Ida resumed their gentle amble, slowly heading their feet in the direction of Green Lake itself. Along the way she watched Millie pick up kindling for Old Mrs Farthing – as she was always known – currently wracked with arthritis and unable to gather for herself, snatch up some cress for a potion she knew Miss Bindlock was working on, stop and listen to the troubles of Mr Arthur and his pigs, gently suggesting a simple cure that Millie would bring for him the next day, halt a band of children from setting fire to a pile of leaves – which proved to contain a hedgehog ready to hibernate – explaining the dangers to them, the animals and the forest from uncontrolled fires before tucking the hedgehog into her apron pocket to find him a better winter bed, and finally handing over a large piece of tin she’d found to Brack the Boggis who happened to cross their path with a broad grin on his face and a wink for Ida.
They halted on the lake shore, the emerald green waters still as a mill pond whilst evening began to draw down. Soon it would freeze and the great water would become the village playground for a couple of months, but for now it was calm and peaceful.
Millie realised Grandmother Ida had suddenly slipped into serious mode after their long walk filled with village matters. She followed the line of Ida’s gesture and watched the centre of the lake. It remained smooth for a moment or two and then began to turn, a gentle spiral lifting up from the surface in a mist of sparkling green drops until it formed a vaguely human shape. A feminine face appeared, ageless, smooth but somehow Millie knew it was kind. Diffuse green eyes fell upon her and she felt the urge to kneel, but Ida caught her under the elbow, keeping her upright, whispering from the corner of her lips:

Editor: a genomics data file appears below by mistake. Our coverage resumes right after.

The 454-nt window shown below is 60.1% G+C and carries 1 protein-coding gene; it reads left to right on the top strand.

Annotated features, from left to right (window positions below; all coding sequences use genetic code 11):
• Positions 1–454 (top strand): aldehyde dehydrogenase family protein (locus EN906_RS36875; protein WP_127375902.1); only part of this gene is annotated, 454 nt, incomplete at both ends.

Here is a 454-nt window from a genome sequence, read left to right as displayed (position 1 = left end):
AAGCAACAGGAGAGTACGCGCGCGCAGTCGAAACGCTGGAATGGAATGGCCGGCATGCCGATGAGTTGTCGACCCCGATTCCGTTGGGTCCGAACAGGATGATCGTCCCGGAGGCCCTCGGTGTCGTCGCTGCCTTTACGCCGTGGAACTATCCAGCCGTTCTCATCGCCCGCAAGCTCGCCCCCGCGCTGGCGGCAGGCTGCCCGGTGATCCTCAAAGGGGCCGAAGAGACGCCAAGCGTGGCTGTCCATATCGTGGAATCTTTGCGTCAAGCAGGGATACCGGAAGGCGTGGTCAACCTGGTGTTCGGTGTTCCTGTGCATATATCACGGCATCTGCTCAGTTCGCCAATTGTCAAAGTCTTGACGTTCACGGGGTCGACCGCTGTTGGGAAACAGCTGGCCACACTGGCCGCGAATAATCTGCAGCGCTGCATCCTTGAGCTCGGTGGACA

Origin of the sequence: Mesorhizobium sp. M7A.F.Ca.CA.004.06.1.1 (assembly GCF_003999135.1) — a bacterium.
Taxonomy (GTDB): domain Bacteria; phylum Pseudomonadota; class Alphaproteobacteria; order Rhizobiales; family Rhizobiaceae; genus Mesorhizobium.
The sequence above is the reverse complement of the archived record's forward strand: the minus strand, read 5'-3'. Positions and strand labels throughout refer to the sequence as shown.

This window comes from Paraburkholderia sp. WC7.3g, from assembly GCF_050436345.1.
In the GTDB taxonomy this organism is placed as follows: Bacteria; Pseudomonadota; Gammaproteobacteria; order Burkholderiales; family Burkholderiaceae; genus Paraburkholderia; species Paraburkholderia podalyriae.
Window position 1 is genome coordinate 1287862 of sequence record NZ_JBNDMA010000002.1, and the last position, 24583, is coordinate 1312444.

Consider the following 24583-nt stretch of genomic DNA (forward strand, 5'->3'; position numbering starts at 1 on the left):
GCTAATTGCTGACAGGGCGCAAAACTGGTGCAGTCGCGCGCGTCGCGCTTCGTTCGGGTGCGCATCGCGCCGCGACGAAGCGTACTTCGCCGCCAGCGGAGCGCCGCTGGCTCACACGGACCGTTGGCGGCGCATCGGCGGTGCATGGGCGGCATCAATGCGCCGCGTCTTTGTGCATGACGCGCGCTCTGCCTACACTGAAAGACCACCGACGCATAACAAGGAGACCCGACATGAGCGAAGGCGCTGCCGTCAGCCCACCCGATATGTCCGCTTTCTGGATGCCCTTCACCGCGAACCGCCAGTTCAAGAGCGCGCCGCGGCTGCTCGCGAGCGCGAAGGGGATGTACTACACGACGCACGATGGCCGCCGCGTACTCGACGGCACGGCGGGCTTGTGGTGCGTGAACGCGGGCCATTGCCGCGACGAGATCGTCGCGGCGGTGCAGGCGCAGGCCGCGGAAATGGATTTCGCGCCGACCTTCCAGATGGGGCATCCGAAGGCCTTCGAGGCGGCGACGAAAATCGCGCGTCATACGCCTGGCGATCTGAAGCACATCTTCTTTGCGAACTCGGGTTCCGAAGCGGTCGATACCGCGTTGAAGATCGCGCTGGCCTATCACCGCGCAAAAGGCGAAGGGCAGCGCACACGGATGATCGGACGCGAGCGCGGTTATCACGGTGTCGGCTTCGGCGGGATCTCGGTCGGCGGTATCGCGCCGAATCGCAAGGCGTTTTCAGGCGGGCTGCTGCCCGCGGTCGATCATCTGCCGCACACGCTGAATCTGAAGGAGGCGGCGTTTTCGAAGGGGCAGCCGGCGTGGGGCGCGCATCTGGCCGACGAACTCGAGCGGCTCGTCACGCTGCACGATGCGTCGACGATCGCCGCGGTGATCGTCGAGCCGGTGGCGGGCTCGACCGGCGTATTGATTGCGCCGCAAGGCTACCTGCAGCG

“A witch kneels to no being.”
The voice which issued from the lake being was neuter, a thing of rippling waters, dancing spray and tinkling rain.
“Little witchling, I have seen you this day and I find it most puzzling that you cannot describe a modern witch with ease for have you not been an example? I have seen you comfort, listen, and give aid where it was most needed. You knew the when and where for you know Green Lake and you know her people, both fae and mortal. What more is a witch but one who knows when and where to apply her knowledge? Share my thought with your class and continue on this path. I feel, one day, your childlike fantasy of obeisance will come to be if you do. Be blessed, little witchling.”
Ida didn’t stop Millie this time, allowing her to pay respect to the Green Lake spirit before they turned for the village. Millicent looked up at Ida with a tiny spark of doubt in her eyes.
“Did you do that to teach me a lesson? Make that spirit I mean?”
“Certainly not.” Grandmother Ida grumped and Millie was content, almost running home to write her piece for class. Behind her back, Grandmother Ida made a small symbol in the air and the the Green Lake spirit smiled before returning to the water.